After our visit to the Tasman Peninsula and Tasman National Park in Tasmania we headed north up the eastern seaboard to Swansea where we stayed overnight. The next day we spent the whole day exploring the Freycinet National Park.
Freycinet National Park is on the east coast of Tasmania, Australia. It comprises a peninsula defined by a Schouten Island and a granite mountain range known as the Hazards. Trails lead up to a lookout for panoramic views over Wineglass Bay. White stretches of sand include the Friendly Beaches. Honeymoon and Sleepy bays form secluded coves. Views from Cape Tourville Lighthouse stretch over the Tasman Sea.
Freycinet National Park is home to dramatic pink granite peaks, secluded bays, white sandy beaches and abundant birdlife. Situated on Tasmania’s beautiful east coast, the park occupies most of the Freycinet Peninsula and looks out to the Tasman Sea from the eastern side and back towards the Tasmanian coastline from the west.
Freycinet National Park is loaded with natural assets, including the pink granite peaks of the Hazards Range that dominate the Peninsula and the iconic Wineglass Bay. The short trek to Wineglass Bay lookout is a bit of a scramble, but it’s well worth it for one of Tasmania’s most photographed views.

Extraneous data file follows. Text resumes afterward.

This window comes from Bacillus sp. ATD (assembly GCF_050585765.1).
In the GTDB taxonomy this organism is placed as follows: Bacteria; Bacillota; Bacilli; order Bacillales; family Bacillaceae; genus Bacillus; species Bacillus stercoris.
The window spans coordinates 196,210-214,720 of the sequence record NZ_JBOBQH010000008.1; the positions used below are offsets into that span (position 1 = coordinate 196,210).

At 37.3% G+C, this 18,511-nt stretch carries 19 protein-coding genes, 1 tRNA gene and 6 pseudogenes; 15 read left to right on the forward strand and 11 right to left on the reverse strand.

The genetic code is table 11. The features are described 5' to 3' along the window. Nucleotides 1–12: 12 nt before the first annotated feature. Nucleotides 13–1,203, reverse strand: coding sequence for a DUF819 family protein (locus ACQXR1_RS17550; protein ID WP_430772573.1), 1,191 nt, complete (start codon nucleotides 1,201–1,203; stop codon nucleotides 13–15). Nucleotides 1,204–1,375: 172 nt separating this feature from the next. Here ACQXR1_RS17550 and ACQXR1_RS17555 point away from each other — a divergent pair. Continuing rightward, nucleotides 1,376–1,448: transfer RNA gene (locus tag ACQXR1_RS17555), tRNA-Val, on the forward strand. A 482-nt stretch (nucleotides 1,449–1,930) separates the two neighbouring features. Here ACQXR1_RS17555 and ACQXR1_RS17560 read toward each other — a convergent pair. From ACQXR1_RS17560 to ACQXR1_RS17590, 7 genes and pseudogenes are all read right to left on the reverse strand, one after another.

There are many more short walks across the park that are suitable for all abilities and that lead to secluded bays, clean beaches and bird-filled lagoons.
Wineglass Bay Lookout Trail
The trail to Wineglass Bay Lookout is a well laid out trail and from the car park to the top takes about 45 mins. It is a little steep but with stone steps and handrails it
On reaching the top of the trail you get a magnificent view out over Wineglass Bay to the east.
There are two thoughts behind the name of Wineglass Bay; the bay is shaped like a wineglass or
On the way back down the trail I had a small accident. Due to the zip on my camera bag not being secure it had opened up and my 70-200mm lens fell out directly onto a rock. The protective lens filter and lens cap were damaged but luckily the lens itself was undamaged and was still working perfectly.
We headed over to a small bay called Sleepy Bay where we had a lovely picnic lunch overlooking the stunning small bay. It was so relaxing to sit in the sun and listen to the calming sounds of the sea.
Cape Tourville Lighthouse
After our pleasant lunch and walk at Sleepy Bay we drove further a
The Cape Tourville Lighthouse is an unmanned, automatic lighthouse built in 1971 by private contractors. The road was constructed through virgin eucalyptus forest, along with the powerline, with minimal disruption to the National Park.
From the well laid out trail around the
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